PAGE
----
Books & Culture survives financial crisis
Print publications across the board are struggling to find a financial formula to help them survive—or praying for a deep-pocketed savior to rescue them the way Amazon founder Jeff Bezos is doing with the Washington Post.
Religious publications are also feeling the pinch, and the latest evidence was a dire warning from the Christian literary magazine Books & Culture that it could have shut down if it hadn’t reached its $250,000 fund-raising goal on September 9.
The magazine survived the chopping block, receiving just above the amount needed to continue in 2014. The publication has pledges of $110,000 a year until 2018.
Since June, the bimonthly publication had been trying to raise the $250,000, saying it was needed to cover operating costs. In the first week of September, John Wilson, Books & Culture’s sole editor, tweeted that the next issue would be the last if he didn’t come up with about half of the amount.
“Anyone who has been following the publishing world at all in the last decade or more is aware of the tremendous pressures that there are,” Wilson said.
Books & Culture started in 1995 under the umbrella of Christianity Today, which publishes the magazine founded by Billy Graham as well as many other print and online media aimed at evangelicals and the wider public.
Since it started, Books & Culture has been hailed for showcasing high-quality essays by top-shelf writers and for providing evidence of robust evangelical engagement with philosophy, the arts and other cultural and intellectual pursuits. Like many intellectual magazines and journals, it has a small but passionate readership.
Its editorial board and contributing editors have included Notre Dame history professor Mark Noll, Wake Forest president Nathan Hatch and Duke Divinity School professor Lauren Winner.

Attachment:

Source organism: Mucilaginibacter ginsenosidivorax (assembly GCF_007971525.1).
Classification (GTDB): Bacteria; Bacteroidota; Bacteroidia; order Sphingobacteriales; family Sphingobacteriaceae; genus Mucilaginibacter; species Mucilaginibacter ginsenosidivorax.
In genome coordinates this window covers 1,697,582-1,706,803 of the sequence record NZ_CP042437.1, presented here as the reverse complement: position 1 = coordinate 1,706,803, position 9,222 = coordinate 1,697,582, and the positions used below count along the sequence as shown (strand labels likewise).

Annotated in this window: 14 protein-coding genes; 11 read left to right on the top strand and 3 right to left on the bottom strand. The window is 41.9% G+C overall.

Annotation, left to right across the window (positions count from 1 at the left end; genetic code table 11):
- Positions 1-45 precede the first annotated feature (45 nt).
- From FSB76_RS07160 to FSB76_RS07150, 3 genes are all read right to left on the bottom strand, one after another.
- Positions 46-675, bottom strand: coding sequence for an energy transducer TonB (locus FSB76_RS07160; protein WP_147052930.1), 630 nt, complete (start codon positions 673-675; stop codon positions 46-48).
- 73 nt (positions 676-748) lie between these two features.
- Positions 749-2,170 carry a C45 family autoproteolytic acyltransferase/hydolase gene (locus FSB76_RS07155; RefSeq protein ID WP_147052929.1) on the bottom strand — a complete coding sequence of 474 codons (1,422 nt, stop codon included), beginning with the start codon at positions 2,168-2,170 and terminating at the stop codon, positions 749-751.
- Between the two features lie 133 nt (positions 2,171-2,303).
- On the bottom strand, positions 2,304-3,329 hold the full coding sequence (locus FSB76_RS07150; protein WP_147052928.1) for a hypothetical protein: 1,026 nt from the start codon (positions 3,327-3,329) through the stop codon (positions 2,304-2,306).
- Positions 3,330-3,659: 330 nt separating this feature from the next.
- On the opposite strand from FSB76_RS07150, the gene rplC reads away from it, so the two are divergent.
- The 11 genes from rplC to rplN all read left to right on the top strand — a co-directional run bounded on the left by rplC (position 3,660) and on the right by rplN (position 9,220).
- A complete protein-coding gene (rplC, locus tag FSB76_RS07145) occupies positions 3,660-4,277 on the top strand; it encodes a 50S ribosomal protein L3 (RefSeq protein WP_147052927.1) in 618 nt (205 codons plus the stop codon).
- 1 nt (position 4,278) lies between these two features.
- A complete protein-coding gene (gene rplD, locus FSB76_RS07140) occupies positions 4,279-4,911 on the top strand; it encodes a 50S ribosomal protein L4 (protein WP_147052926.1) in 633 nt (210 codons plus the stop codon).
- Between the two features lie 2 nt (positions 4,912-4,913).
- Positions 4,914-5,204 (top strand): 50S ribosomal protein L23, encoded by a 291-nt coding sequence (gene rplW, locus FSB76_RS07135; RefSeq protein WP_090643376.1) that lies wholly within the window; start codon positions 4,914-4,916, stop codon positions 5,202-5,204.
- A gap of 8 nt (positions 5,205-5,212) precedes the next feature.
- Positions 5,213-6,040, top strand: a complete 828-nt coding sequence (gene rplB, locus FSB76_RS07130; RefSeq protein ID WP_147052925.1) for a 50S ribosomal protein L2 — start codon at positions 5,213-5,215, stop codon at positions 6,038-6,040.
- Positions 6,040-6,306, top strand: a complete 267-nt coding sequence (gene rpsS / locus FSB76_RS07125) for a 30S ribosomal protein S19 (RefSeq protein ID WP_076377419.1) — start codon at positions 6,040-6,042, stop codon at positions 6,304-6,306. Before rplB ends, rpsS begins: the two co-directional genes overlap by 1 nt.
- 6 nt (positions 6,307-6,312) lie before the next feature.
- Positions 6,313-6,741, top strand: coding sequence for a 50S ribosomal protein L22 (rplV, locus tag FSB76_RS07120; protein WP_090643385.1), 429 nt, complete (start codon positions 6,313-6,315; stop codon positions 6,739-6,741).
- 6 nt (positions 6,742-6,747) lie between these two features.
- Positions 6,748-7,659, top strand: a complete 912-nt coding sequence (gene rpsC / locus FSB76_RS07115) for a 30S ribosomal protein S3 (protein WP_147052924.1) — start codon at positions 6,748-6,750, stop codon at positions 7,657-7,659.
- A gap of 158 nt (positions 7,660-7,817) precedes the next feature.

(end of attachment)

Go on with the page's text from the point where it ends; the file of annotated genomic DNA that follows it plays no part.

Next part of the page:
A one-year subscription of six issues costs about $30. The journal has about 9,000 subscribers, and it costs $550,000 to $570,000 per year to publish. It has sustained itself through advertising and subscriptions, along with nearly equal contributions from its parent organization and outside funders.
But Christianity Today has had serious financial setbacks in recent years. In 2009, it closed four publications and laid off about a quarter of its staff.
Over the course of Books & Culture’s 18-year life span, Christianity Today has contributed between $1 million and $2 million to keep the magazine afloat, a subsidy the organization decided it could no longer afford. With about $11.4 million in revenue, Christianity Today ran a $1.2 million deficit in 2012, according to the Evangelical Council for Financial Accountability.
As it sought help from the general public this time around, Christianity Today still seeks a long-term solution, not a stopgap on the way to an inevitable demise. “Some will wonder, is this [fund-raising appeal] going to be an every other month event? The answer is no,” said Harold Smith, Christianity Today’s president and CEO.
Smith said about a dozen Christian schools have pledged financial support to help stabilize the magazine. “This is a unique situation. Right now we see this as a critical juncture. We cannot continue in a deficit situation.”
The September/October 2010 issue included a timeline on its cover that started with Noll’s The Scandal of the Evangelical Mind, a book that drew wide notice for critiquing evangelicals’ alleged lack of intellectual curiosity and learning. The timeline also shows the death of nonreligious publications—and the survival of Books & Culture. “Scandal? What scandal?” the headline asks.
Religiously oriented publications across the board are struggling alongside their secular counterparts. Since the death of Richard John Neuhaus in 2009, the conservative, cross-denominational journal First Things has had to work very hard to find enough support to keep going, said its editor, R. R. Reno. “It’s very difficult to sustain a publication devoted to serious ideas,” Reno said. —RNS
This article was edited on September 16, 2013.